The World Bank has warned in a report of “increasing poverty” in Turkey. Inequalities too: at the same time as the “bread queues” are multiplying, the trendy restaurants and bars of Istanbul, the most expensive city in the country, are overflowing. “The gap between rich and poor is wider than ever. Because inflation affects those who live on the minimum wage or those who work for the daily wage much more,” explains Sevval Sener, of the NGO Deep Poverty Network. In Istanbul alone, it is estimated that there are some 1.3 million workers without contracts or social protection, including street vendors, garbage collectors, undercover workers… who will not be able to benefit from the increase in the minimum wage. “During the pandemic, many lost their jobs. Now, even if they work, they don’t earn enough to cover their basic needs because of rising prices. So many are skipping meals or picking up food from garbage cans,” says Sener.

supply problems

The collapse of the lira has also led to supply problems. In some supermarkets, the number of non-perishable products customers can buy has been limited, to prevent them from running out, and in pharmacies, it is increasingly common for pharmacists to flag certain medicines when come in with a doctor’s prescription and say, “There’s no more of that brand on the market.” The pharmacists’ union has warned that it is impossible to find hundreds of drugs. The Ministry of Health sets the prices of the medicines it imports at a fixed exchange rate (the current rate is three times lower than the real rate), and given the loss of value of the Turkish currency, the big pharmaceutical companies refuse to sell to the Turkeys.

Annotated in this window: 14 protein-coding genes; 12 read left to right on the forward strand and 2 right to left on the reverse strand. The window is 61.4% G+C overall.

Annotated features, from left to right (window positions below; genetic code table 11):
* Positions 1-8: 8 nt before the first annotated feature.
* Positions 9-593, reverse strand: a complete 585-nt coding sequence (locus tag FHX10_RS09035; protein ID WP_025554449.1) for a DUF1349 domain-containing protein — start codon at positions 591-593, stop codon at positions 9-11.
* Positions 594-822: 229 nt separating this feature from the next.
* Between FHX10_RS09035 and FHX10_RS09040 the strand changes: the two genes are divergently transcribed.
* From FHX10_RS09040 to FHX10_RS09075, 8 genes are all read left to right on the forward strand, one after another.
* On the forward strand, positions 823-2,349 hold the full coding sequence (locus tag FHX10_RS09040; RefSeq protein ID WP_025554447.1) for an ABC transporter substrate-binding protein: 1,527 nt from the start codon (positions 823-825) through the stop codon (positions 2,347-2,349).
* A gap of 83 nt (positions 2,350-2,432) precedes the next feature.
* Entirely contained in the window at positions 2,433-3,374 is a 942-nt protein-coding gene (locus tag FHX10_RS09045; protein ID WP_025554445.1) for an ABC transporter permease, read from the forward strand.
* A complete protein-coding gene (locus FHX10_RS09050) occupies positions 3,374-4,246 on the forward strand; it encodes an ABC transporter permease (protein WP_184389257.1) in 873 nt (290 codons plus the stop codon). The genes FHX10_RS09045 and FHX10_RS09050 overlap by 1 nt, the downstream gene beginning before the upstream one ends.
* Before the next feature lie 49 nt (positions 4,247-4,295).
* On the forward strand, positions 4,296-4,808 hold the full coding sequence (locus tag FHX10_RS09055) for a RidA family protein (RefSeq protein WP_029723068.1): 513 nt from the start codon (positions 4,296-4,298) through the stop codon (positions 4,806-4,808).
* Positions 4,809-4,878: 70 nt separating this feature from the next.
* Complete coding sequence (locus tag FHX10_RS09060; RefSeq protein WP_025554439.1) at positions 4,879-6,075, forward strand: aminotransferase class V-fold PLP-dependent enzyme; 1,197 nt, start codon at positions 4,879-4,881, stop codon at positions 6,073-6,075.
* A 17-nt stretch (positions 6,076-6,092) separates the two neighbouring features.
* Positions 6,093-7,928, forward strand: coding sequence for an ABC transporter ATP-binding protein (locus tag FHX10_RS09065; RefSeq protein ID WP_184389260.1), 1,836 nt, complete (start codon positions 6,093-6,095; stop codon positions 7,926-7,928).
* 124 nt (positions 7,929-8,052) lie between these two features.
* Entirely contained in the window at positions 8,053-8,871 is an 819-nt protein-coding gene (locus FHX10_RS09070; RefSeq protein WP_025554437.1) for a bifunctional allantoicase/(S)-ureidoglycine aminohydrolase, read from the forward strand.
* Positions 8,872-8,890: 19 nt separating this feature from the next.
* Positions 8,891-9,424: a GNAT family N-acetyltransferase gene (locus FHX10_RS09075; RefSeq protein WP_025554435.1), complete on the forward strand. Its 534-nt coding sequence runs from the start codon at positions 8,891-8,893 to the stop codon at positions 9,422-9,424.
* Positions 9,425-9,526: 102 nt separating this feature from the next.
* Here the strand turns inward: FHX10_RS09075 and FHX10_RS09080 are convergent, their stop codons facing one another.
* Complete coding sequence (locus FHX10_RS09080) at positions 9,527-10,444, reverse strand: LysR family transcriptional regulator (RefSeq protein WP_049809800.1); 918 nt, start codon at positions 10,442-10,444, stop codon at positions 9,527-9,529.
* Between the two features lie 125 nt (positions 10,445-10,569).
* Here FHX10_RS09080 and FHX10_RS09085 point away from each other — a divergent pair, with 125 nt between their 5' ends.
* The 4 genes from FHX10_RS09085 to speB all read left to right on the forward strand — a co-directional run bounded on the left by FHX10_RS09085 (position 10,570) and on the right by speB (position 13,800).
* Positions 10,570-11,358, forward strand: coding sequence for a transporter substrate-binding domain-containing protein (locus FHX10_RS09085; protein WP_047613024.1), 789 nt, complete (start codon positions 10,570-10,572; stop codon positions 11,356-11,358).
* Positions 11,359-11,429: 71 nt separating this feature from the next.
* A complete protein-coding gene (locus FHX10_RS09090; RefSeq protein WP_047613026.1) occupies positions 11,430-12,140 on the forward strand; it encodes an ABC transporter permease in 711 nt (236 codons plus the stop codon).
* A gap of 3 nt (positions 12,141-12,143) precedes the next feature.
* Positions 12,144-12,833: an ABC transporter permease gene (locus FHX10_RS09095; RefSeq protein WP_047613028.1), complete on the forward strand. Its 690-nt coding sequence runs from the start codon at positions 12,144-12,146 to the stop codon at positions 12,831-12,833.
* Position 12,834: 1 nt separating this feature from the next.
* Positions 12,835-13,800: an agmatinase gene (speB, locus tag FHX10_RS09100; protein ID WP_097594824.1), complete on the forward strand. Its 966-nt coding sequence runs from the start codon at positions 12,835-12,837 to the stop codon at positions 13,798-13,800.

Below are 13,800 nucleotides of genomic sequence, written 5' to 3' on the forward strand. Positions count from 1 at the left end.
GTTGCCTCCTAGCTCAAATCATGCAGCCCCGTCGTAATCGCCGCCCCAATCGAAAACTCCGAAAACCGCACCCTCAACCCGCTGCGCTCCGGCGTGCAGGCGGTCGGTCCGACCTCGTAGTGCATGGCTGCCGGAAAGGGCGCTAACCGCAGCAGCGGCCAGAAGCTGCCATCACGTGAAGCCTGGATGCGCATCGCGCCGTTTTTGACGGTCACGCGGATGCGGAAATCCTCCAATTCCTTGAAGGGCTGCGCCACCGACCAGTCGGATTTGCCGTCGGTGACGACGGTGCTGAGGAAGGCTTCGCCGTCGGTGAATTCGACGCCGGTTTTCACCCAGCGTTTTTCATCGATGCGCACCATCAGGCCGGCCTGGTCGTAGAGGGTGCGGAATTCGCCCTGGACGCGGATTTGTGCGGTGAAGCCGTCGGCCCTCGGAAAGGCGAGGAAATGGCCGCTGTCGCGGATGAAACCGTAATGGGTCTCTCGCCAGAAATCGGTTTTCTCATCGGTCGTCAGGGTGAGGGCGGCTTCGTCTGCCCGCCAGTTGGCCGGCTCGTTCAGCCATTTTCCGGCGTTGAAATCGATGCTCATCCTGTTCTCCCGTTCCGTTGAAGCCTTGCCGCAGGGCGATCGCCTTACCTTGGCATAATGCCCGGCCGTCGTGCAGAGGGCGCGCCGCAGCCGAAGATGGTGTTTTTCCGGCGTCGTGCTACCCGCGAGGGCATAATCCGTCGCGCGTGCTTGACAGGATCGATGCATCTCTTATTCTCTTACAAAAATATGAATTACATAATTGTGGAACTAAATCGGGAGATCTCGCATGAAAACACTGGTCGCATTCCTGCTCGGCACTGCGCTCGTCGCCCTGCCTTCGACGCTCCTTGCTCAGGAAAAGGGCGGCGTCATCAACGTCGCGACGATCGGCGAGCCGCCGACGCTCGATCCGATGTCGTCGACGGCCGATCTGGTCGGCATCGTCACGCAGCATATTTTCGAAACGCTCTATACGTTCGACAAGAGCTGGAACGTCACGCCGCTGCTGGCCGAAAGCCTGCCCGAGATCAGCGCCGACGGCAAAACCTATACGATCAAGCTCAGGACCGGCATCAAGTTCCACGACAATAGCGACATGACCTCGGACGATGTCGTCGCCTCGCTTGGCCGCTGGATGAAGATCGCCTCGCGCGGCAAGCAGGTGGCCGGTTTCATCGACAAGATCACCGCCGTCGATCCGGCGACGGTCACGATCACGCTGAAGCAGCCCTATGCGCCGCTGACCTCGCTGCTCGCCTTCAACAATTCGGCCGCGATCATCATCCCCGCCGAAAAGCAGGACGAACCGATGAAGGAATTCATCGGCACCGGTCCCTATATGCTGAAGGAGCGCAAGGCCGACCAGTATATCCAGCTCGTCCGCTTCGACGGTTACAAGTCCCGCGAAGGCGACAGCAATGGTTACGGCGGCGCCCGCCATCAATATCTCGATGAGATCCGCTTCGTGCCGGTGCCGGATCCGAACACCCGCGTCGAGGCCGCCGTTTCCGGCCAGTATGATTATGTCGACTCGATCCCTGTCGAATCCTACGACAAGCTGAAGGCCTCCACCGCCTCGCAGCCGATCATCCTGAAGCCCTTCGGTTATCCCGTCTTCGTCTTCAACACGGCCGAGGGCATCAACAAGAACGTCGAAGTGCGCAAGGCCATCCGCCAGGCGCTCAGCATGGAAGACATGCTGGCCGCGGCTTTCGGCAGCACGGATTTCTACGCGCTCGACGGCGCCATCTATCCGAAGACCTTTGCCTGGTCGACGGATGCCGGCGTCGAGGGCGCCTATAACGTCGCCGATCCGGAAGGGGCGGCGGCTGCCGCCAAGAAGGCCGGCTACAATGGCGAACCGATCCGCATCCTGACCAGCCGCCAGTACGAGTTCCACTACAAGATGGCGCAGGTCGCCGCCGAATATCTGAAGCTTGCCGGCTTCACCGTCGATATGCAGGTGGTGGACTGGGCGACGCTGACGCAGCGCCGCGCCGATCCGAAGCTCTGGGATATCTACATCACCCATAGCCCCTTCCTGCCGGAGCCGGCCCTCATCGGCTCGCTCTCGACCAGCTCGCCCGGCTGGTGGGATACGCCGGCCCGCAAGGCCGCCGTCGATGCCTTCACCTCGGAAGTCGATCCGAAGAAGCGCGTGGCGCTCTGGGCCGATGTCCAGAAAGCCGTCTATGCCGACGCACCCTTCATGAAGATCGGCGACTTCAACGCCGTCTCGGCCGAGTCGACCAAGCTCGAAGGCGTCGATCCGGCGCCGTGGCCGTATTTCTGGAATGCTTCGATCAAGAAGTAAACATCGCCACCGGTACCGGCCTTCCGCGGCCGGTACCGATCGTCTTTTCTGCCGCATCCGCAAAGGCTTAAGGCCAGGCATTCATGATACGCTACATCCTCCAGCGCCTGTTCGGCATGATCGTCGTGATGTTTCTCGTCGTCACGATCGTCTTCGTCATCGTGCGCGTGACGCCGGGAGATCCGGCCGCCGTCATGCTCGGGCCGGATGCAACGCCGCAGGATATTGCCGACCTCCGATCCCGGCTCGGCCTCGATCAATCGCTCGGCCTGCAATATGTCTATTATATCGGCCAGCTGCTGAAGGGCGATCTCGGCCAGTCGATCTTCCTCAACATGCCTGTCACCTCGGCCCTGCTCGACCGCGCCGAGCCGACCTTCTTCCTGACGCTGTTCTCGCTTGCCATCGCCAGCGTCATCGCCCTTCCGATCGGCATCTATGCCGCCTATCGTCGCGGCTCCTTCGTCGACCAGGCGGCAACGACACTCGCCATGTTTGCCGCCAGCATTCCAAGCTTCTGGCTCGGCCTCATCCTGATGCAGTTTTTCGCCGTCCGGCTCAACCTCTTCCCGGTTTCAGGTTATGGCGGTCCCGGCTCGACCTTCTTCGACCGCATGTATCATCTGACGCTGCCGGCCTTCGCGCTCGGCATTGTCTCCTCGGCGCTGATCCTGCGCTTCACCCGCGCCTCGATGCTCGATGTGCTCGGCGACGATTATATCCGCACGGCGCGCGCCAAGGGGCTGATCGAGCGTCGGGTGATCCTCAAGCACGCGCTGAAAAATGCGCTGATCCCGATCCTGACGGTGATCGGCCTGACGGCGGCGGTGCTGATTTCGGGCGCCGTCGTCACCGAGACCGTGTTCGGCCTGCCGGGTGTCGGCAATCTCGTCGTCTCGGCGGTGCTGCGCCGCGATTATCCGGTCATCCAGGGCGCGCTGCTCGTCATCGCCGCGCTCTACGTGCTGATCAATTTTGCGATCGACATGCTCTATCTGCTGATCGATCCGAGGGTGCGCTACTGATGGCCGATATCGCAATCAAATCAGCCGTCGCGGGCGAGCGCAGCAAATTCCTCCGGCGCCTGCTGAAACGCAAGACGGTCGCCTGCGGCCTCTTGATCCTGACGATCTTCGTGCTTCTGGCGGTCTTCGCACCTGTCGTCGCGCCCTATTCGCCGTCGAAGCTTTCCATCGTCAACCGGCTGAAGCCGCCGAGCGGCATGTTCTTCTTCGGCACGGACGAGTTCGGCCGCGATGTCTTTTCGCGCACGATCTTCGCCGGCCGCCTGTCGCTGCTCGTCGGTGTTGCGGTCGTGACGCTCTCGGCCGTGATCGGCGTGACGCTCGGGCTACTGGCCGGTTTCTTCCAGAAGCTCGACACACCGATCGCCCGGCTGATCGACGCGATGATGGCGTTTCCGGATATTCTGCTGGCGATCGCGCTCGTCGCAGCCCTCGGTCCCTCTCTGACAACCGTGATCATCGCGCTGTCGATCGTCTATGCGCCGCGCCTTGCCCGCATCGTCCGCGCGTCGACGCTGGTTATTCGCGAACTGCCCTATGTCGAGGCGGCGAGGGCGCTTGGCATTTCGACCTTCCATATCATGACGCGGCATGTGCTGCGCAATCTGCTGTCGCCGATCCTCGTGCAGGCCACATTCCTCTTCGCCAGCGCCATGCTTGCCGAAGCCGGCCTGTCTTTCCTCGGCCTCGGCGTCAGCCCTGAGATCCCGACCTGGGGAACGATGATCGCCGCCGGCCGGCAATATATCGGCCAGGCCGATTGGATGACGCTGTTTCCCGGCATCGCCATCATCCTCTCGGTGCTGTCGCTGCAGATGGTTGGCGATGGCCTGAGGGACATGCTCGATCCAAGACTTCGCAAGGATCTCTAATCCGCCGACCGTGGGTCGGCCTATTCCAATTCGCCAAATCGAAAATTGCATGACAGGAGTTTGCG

“All producers [nacionales] they are focusing on exporting because it is becoming less and less profitable to produce for the Turkish market,” explains analyst Yavuz Barlas on the television channel Haberturk. This is palpable, for example, in construction, where it is increasingly difficult to find cement while Turkey is the world’s sixth largest producer. “If you want cement, there is; but you have to pay for it at the export price”, explained the promoter of a work in October. Rising prices and the difficulty in supplying materials are weighing on one of the most powerful sectors of the Turkish economy, which employs two million people.